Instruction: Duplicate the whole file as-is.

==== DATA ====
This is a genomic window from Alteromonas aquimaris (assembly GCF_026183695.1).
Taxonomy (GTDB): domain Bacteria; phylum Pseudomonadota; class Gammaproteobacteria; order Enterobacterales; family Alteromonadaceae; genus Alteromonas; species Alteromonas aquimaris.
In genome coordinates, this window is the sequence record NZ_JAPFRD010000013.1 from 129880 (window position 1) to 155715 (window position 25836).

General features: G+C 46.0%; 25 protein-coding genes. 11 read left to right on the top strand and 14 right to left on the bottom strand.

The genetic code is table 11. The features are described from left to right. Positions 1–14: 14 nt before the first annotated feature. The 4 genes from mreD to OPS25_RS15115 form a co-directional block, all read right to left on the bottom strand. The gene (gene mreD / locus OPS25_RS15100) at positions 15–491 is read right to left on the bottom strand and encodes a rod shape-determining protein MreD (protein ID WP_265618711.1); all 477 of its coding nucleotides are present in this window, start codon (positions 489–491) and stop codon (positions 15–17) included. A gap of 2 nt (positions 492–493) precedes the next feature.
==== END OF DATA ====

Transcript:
This is a genomic window from Alteromonas aquimaris (assembly GCF_026183695.1).
Taxonomy (GTDB): domain Bacteria; phylum Pseudomonadota; class Gammaproteobacteria; order Enterobacterales; family Alteromonadaceae; genus Alteromonas; species Alteromonas aquimaris.
In genome coordinates, this window is the sequence record NZ_JAPFRD010000013.1 from 129880 (window position 1) to 155715 (window position 25836).

General features: G+C 46.0%; 25 protein-coding genes. 11 read left to right on the top strand and 14 right to left on the bottom strand.

The genetic code is table 11. The features are described from left to right. Positions 1–14: 14 nt before the first annotated feature. The 4 genes from mreD to OPS25_RS15115 form a co-directional block, all read right to left on the bottom strand. The gene (gene mreD / locus OPS25_RS15100) at positions 15–491 is read right to left on the bottom strand and encodes a rod shape-determining protein MreD (protein ID WP_265618711.1); all 477 of its coding nucleotides are present in this window, start codon (positions 489–491) and stop codon (positions 15–17) included. A gap of 2 nt (positions 492–493) precedes the next feature.